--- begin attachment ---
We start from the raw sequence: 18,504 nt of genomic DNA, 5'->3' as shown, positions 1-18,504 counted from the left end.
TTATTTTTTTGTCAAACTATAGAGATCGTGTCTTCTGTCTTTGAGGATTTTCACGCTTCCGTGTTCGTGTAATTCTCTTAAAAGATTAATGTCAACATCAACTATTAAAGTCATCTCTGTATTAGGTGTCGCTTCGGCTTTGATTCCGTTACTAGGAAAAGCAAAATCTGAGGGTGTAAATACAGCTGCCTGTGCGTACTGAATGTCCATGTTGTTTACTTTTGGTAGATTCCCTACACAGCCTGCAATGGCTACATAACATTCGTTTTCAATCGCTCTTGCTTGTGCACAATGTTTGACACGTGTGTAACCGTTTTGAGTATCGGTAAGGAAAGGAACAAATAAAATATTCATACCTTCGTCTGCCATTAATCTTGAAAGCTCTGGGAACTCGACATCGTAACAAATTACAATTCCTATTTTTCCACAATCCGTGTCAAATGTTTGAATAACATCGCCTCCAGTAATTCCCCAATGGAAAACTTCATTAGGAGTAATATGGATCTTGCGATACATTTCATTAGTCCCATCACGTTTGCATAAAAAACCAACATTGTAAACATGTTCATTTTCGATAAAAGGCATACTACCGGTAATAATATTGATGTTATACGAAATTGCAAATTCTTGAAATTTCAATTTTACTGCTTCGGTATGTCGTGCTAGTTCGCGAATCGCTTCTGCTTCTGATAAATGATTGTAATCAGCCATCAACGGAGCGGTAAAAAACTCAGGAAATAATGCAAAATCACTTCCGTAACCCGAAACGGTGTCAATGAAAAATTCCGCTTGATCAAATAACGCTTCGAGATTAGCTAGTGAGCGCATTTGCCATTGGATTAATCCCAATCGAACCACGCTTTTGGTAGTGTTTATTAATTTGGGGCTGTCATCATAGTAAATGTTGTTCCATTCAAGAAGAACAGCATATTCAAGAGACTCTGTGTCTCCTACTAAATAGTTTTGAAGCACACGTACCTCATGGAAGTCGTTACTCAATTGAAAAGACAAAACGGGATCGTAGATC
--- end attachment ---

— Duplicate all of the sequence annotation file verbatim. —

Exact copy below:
We start from the raw sequence: 18,504 nt of genomic DNA, 5'->3' as shown, positions 1-18,504 counted from the left end.
TTATTTTTTTGTCAAACTATAGAGATCGTGTCTTCTGTCTTTGAGGATTTTCACGCTTCCGTGTTCGTGTAATTCTCTTAAAAGATTAATGTCAACATCAACTATTAAAGTCATCTCTGTATTAGGTGTCGCTTCGGCTTTGATTCCGTTACTAGGAAAAGCAAAATCTGAGGGTGTAAATACAGCTGCCTGTGCGTACTGAATGTCCATGTTGTTTACTTTTGGTAGATTCCCTACACAGCCTGCAATGGCTACATAACATTCGTTTTCAATCGCTCTTGCTTGTGCACAATGTTTGACACGTGTGTAACCGTTTTGAGTATCGGTAAGGAAAGGAACAAATAAAATATTCATACCTTCGTCTGCCATTAATCTTGAAAGCTCTGGGAACTCGACATCGTAACAAATTACAATTCCTATTTTTCCACAATCCGTGTCAAATGTTTGAATAACATCGCCTCCAGTAATTCCCCAATGGAAAACTTCATTAGGAGTAATATGGATCTTGCGATACATTTCATTAGTCCCATCACGTTTGCATAAAAAACCAACATTGTAAACATGTTCATTTTCGATAAAAGGCATACTACCGGTAATAATATTGATGTTATACGAAATTGCAAATTCTTGAAATTTCAATTTTACTGCTTCGGTATGTCGTGCTAGTTCGCGAATCGCTTCTGCTTCTGATAAATGATTGTAATCAGCCATCAACGGAGCGGTAAAAAACTCAGGAAATAATGCAAAATCACTTCCGTAACCCGAAACGGTGTCAATGAAAAATTCCGCTTGATCAAATAACGCTTCGAGATTAGCTAGTGAGCGCATTTGCCATTGGATTAATCCCAATCGAACCACGCTTTTGGTAGTGTTTATTAATTTGGGGCTGTCATCATAGTAAATGTTGTTCCATTCAAGAAGAACAGCATATTCAAGAGACTCTGTGTCTCCTACTAAATAGTTTTGAAGCACACGTACCTCATGGAAGTCGTTACTCAATTGAAAAGACAAAACGGGATCGTAGATC